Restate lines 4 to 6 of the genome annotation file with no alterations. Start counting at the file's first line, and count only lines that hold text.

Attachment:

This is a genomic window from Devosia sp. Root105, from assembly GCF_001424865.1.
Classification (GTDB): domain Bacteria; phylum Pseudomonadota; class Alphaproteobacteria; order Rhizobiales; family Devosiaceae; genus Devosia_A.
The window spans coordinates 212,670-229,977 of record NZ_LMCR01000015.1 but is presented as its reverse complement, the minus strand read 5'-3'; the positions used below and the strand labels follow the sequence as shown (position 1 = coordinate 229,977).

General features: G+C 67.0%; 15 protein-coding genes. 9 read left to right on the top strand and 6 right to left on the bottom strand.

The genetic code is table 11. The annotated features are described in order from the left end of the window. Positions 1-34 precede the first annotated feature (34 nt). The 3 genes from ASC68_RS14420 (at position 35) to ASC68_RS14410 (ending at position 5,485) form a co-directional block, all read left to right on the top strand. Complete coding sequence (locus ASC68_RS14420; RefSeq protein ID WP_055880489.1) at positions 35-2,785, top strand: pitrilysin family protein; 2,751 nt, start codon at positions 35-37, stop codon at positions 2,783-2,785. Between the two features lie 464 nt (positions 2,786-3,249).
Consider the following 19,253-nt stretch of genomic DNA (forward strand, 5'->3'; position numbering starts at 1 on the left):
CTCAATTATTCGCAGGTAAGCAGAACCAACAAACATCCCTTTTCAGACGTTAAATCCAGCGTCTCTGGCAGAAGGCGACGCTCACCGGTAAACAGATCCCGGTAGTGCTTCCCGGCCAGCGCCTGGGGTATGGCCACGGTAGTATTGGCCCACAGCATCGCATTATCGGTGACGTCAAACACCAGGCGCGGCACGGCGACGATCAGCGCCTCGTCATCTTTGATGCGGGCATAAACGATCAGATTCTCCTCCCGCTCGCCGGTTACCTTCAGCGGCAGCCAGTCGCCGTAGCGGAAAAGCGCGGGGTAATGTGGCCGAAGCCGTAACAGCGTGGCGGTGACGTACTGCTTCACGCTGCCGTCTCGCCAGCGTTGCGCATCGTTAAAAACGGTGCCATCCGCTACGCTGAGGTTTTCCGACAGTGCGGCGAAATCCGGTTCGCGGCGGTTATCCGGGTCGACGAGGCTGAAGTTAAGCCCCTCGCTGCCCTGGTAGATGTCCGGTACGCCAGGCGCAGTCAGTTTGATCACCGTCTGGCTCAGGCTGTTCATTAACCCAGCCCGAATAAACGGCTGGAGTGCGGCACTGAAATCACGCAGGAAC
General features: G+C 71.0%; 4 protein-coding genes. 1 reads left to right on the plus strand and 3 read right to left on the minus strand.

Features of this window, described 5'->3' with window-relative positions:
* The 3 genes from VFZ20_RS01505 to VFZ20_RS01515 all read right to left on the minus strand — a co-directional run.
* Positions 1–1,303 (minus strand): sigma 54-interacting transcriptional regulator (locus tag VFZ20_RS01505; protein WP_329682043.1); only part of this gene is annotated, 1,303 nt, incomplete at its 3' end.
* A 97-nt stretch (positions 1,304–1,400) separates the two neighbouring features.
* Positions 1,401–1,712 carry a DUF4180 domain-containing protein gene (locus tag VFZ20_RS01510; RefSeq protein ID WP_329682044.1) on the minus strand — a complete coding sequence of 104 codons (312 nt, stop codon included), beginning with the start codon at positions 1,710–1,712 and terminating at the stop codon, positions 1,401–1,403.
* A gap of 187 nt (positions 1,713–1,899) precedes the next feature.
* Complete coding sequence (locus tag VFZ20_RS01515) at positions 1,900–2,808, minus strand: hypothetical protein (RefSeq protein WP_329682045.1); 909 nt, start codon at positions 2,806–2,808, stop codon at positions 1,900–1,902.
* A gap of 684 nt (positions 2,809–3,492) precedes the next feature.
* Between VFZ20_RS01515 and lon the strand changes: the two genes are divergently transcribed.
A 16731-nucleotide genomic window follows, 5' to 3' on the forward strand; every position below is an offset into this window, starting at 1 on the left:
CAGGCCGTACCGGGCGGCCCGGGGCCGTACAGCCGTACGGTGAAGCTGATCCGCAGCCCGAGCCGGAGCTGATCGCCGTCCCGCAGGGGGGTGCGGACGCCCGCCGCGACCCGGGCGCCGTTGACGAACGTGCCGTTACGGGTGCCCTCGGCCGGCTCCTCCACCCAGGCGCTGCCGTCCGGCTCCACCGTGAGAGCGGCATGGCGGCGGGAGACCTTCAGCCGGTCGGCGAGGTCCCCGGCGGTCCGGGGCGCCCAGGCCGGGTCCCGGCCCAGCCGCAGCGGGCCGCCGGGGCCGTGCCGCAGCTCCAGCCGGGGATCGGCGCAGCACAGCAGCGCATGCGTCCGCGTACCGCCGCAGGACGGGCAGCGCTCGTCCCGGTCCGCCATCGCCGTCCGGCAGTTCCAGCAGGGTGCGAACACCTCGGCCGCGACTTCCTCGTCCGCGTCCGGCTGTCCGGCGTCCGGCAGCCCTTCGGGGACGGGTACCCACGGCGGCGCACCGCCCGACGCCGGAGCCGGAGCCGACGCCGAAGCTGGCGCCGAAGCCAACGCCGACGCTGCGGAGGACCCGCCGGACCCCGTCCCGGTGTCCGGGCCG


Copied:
General features: G+C 67.0%; 15 protein-coding genes. 9 read left to right on the top strand and 6 right to left on the bottom strand.

The genetic code is table 11. The annotated features are described in order from the left end of the window. Positions 1-34 precede the first annotated feature (34 nt). The 3 genes from ASC68_RS14420 (at position 35) to ASC68_RS14410 (ending at position 5,485) form a co-directional block, all read left to right on the top strand. Complete coding sequence (locus ASC68_RS14420; RefSeq protein ID WP_055880489.1) at positions 35-2,785, top strand: pitrilysin family protein; 2,751 nt, start codon at positions 35-37, stop codon at positions 2,783-2,785. Between the two features lie 464 nt (positions 2,786-3,249).
Consider the following 19,253-nt stretch of genomic DNA (forward strand, 5'->3'; position numbering starts at 1 on the left):